R/tip.R

Defines functions tip

Documented in tip

#' @title  TIP curve
#'
#' @author A. Berihuete, C.D. Ramos and M.A. Sordo
#'
#' @description Estimates TIP curve ordinates. The TIP curve is defined by plotting the cumulated proportion of population on the x-axis and the cumulated per capita poverty gap (the distance between each income and the poverty threshold) on the y-axis from the biggest one downwards.
#'
#' @param dataset a data.frame containing the variables.
#' @param ipuc a character string indicating the variable name of the income per unit of consumption. Default is "ipuc".
#' @param hhcsw a character string indicating the variable name of the household cross-sectional weight. Default is "DB090".
#' @param hhsize a character string indicating the variable name of the household size. Default is "HX040".
#' @param arpt.value the at-risk-of-poverty threshold to be used  (see arpt). Default is NULL which calculates arpt with default parameters.
#' @param samplesize an integer which specifies the number of (equally spaced) percentiles to be used in the estimation of the TIP ordinates The default is 50. If samplesize is set to ''complete'', ordinates are computed in each value along the whole distribution.
#' @param norm logical; if  TRUE, the normalised TIP curve ordinates are computed using the normalised poverty gaps (poverty gaps divided by the poverty threshold).
#' @param plot logical; if TRUE plots the TIP curve.
#' @details The TIP (Three I's of Poverty) curve ordinates are computed using the equivalised disposable income. The equivalence scales that can be employed are the modified OECD scale or the parametric scale of Buhmann et al. (1988). The default is the modified OECD scale (see setupDataset).
#'
#' @return A data.frame with the following components:
#' @return x.tip vector of cumulated proportion of population.
#' @return y.tip vector with values of tip curve ordinates.
#'
#' @references B. Buhmann et al. (1988) Equivalence scales, well-being, inequality and poverty: sensitivity estimates across ten countries using the Luxembourg Income Study (LIS) database, Review of Income and Wealth, 34, 115--142.
#' @references S.P. Jenkins and P.J. Lambert (1997) Three I's of poverty curves, with an analysis of UK poverty trends, Oxford Economic Papers, 49, 317--327.
#'
#' @seealso setupDataset, arpt
#'
#' @examples
#' data(eusilc2)
#' ATdataset <- setupDataset(eusilc2, country = "AT")
#' tip.curve <- tip(ATdataset, arpt.value = arpt(ATdataset), norm = TRUE)
#' str(tip.curve)
#' @import ggplot2
#' @export

tip <- function(dataset,
                ipuc = "ipuc", # The income per unit of consumption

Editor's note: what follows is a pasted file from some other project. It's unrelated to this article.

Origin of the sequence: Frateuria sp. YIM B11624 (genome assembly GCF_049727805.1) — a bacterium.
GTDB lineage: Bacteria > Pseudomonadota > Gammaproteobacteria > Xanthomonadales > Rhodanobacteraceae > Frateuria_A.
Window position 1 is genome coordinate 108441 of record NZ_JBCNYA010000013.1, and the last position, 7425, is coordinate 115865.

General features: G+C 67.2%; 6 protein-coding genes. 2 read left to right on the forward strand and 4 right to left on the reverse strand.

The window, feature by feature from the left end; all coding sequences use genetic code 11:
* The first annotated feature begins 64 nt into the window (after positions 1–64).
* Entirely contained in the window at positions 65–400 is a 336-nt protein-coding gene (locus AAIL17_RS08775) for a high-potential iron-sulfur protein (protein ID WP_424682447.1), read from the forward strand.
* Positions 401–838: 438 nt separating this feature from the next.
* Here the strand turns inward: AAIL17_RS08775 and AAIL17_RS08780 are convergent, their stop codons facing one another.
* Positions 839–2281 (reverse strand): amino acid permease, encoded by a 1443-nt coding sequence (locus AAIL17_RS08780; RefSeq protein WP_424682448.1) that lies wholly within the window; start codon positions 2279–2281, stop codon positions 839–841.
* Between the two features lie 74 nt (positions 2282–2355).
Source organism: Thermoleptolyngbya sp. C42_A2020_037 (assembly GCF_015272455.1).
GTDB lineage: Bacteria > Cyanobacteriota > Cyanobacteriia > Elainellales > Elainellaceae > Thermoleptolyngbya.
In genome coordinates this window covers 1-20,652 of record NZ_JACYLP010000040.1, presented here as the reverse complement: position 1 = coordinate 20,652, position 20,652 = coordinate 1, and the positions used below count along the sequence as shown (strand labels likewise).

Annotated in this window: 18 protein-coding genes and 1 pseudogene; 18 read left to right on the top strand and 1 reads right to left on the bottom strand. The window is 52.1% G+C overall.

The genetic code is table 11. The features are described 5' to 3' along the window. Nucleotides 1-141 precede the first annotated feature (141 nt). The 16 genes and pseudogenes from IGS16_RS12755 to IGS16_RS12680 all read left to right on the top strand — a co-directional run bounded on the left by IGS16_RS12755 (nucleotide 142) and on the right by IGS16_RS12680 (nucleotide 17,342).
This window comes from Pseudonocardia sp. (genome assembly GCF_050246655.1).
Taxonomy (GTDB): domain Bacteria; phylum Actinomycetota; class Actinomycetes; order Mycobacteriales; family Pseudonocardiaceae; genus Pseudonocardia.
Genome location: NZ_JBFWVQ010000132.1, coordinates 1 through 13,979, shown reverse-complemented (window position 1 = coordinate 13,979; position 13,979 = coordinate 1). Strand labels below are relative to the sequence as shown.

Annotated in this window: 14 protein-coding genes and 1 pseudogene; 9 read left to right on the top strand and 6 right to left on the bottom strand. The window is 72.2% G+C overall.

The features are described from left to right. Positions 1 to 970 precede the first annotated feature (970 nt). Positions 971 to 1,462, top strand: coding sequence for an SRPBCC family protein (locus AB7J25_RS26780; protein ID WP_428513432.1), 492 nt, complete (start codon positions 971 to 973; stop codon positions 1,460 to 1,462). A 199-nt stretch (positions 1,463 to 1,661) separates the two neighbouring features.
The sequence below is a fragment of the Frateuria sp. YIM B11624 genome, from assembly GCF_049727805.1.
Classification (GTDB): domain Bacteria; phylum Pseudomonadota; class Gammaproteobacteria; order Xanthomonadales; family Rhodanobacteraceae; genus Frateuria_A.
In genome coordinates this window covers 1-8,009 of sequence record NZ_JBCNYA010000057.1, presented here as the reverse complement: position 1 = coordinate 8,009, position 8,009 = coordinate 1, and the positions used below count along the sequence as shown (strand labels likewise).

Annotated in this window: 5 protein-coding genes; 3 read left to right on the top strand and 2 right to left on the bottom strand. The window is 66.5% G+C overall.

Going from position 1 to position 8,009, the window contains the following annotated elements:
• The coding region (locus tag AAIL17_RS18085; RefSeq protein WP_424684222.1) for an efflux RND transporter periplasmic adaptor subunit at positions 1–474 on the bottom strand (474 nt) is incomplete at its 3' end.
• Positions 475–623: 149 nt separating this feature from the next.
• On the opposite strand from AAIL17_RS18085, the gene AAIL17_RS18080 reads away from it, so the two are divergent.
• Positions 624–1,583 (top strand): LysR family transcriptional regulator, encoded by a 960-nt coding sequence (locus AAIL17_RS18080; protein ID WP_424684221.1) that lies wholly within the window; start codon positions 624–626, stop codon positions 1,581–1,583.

hhcsw = "DB090", # Household cross-sectional weight
                hhsize = "HX040", # Household size
                arpt.value = NULL, samplesize = 50, norm = FALSE, plot = FALSE){
  # Following line to avoid Notes in Travis CI Check because ggplot
  x.tip <- y.tip <- arpr.value <- NULL

  if(is.null(arpt.value)) arpt.value <- arpt(dataset, ipuc, hhcsw, hhsize)

  if(samplesize != "complete"){
    res.tip <- OmegaTIP(dataset,
                        ipuc = ipuc, # The income per unit of consumption
                        hhcsw = hhcsw, # Household cross-sectional weight
                        hhsize = hhsize, # Household size
                        arpt.value=arpt.value, samplesize = samplesize, norm = norm)
    y.tip <- res.tip$tip.curve
    x.tip <- (1:samplesize)/samplesize
    tip.curve <- data.frame(x.tip = c(0, x.tip[1:samplesize-1]), y.tip = y.tip)
  }else{
    dataset <- dataset[order(dataset[, ipuc]), ]
    dataset$wHX040 <- dataset[,hhcsw]*dataset[,hhsize] # household weights taking into account the size of the household
    dataset$pg <- pmax(arpt.value - dataset[,ipuc], 0) # poverty gaps
    w2xpg <- dataset$wHX040*dataset$pg
    acum.w2xpg <- cumsum(w2xpg)
    acum.wHX040 <- cumsum(dataset$wHX040)
    y.tip <- acum.w2xpg/acum.wHX040[length(acum.wHX040)]
    x.tip <- acum.wHX040/acum.wHX040[length(acum.wHX040)]
    if(norm == TRUE) y.tip <- y.tip/arpt.value
    tip.curve <- data.frame(x.tip = c(0, x.tip), y.tip = c(0, y.tip))
  }


  if(plot){
    arpr.value <- arpr(dataset,
                       ipuc = ipuc, # The income per unit of consumption
                       hhcsw = hhcsw, # Household cross-sectional weight
                       hhsize = hhsize, # Household size
                       arpt.value=arpt.value)

    xlim.aux <- (arpr.value/100 + 0.2)
       p <- ggplot2::ggplot(data = tip.curve, aes(x.tip, y.tip)) +
      ggplot2::geom_line() +
      ggplot2::scale_x_continuous("Cumulated proportion of population",
                           limits = c(0,xlim.aux)) +
      ggplot2::scale_y_continuous("") +
      ggplot2::ggtitle("TIP curve")
      print(p)
       }

  return(tip.curve)
}

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rtip documentation built on April 12, 2018, 5:04 p.m.